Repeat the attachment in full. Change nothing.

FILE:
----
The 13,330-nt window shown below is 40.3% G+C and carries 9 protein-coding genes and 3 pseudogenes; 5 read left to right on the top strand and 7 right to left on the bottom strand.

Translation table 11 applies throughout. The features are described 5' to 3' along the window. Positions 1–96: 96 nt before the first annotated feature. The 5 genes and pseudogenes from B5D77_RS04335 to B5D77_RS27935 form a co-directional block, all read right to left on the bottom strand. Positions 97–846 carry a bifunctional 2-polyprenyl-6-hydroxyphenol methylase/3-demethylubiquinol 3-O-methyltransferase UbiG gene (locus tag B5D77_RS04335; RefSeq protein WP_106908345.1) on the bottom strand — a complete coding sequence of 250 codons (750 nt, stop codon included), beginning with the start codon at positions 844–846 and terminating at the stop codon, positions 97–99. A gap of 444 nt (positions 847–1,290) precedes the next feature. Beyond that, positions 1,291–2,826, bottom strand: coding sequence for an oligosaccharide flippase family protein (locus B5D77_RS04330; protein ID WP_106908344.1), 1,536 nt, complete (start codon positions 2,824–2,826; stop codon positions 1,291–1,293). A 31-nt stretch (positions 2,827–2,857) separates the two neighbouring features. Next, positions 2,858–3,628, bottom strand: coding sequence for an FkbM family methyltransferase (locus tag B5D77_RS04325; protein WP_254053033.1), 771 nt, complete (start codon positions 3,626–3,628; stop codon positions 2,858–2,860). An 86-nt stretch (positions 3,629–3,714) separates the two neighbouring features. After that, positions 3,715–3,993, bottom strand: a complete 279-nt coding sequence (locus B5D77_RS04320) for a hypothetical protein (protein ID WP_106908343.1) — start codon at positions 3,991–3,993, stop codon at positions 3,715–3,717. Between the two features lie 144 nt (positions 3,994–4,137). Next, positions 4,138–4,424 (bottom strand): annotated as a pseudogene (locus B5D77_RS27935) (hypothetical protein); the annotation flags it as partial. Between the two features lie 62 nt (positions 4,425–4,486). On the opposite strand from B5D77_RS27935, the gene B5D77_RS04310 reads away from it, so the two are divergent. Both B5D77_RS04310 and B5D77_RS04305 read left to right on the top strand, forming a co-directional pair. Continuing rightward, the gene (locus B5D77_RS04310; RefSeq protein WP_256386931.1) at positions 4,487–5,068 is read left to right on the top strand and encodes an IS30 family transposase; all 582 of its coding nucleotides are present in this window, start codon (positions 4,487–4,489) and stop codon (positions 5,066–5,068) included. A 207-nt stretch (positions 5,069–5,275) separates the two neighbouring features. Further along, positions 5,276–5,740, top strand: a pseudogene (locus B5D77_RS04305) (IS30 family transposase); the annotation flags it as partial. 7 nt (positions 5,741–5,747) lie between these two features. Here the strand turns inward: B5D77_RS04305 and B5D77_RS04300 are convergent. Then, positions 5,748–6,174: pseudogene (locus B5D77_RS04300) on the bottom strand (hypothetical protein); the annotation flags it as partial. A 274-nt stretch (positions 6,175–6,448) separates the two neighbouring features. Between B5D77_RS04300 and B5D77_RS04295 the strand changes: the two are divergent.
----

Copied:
The 13,330-nt window shown below is 40.3% G+C and carries 9 protein-coding genes and 3 pseudogenes; 5 read left to right on the top strand and 7 right to left on the bottom strand.

Translation table 11 applies throughout. The features are described 5' to 3' along the window. Positions 1–96: 96 nt before the first annotated feature. The 5 genes and pseudogenes from B5D77_RS04335 to B5D77_RS27935 form a co-directional block, all read right to left on the bottom strand. Positions 97–846 carry a bifunctional 2-polyprenyl-6-hydroxyphenol methylase/3-demethylubiquinol 3-O-methyltransferase UbiG gene (locus tag B5D77_RS04335; RefSeq protein WP_106908345.1) on the bottom strand — a complete coding sequence of 250 codons (750 nt, stop codon included), beginning with the start codon at positions 844–846 and terminating at the stop codon, positions 97–99. A gap of 444 nt (positions 847–1,290) precedes the next feature. Beyond that, positions 1,291–2,826, bottom strand: coding sequence for an oligosaccharide flippase family protein (locus B5D77_RS04330; protein ID WP_106908344.1), 1,536 nt, complete (start codon positions 2,824–2,826; stop codon positions 1,291–1,293). A 31-nt stretch (positions 2,827–2,857) separates the two neighbouring features. Next, positions 2,858–3,628, bottom strand: coding sequence for an FkbM family methyltransferase (locus tag B5D77_RS04325; protein WP_254053033.1), 771 nt, complete (start codon positions 3,626–3,628; stop codon positions 2,858–2,860). An 86-nt stretch (positions 3,629–3,714) separates the two neighbouring features. After that, positions 3,715–3,993, bottom strand: a complete 279-nt coding sequence (locus B5D77_RS04320) for a hypothetical protein (protein ID WP_106908343.1) — start codon at positions 3,991–3,993, stop codon at positions 3,715–3,717. Between the two features lie 144 nt (positions 3,994–4,137). Next, positions 4,138–4,424 (bottom strand): annotated as a pseudogene (locus B5D77_RS27935) (hypothetical protein); the annotation flags it as partial. Between the two features lie 62 nt (positions 4,425–4,486). On the opposite strand from B5D77_RS27935, the gene B5D77_RS04310 reads away from it, so the two are divergent. Both B5D77_RS04310 and B5D77_RS04305 read left to right on the top strand, forming a co-directional pair. Continuing rightward, the gene (locus B5D77_RS04310; RefSeq protein WP_256386931.1) at positions 4,487–5,068 is read left to right on the top strand and encodes an IS30 family transposase; all 582 of its coding nucleotides are present in this window, start codon (positions 4,487–4,489) and stop codon (positions 5,066–5,068) included. A 207-nt stretch (positions 5,069–5,275) separates the two neighbouring features. Further along, positions 5,276–5,740, top strand: a pseudogene (locus B5D77_RS04305) (IS30 family transposase); the annotation flags it as partial. 7 nt (positions 5,741–5,747) lie between these two features. Here the strand turns inward: B5D77_RS04305 and B5D77_RS04300 are convergent. Then, positions 5,748–6,174: pseudogene (locus B5D77_RS04300) on the bottom strand (hypothetical protein); the annotation flags it as partial. A 274-nt stretch (positions 6,175–6,448) separates the two neighbouring features. Between B5D77_RS04300 and B5D77_RS04295 the strand changes: the two are divergent.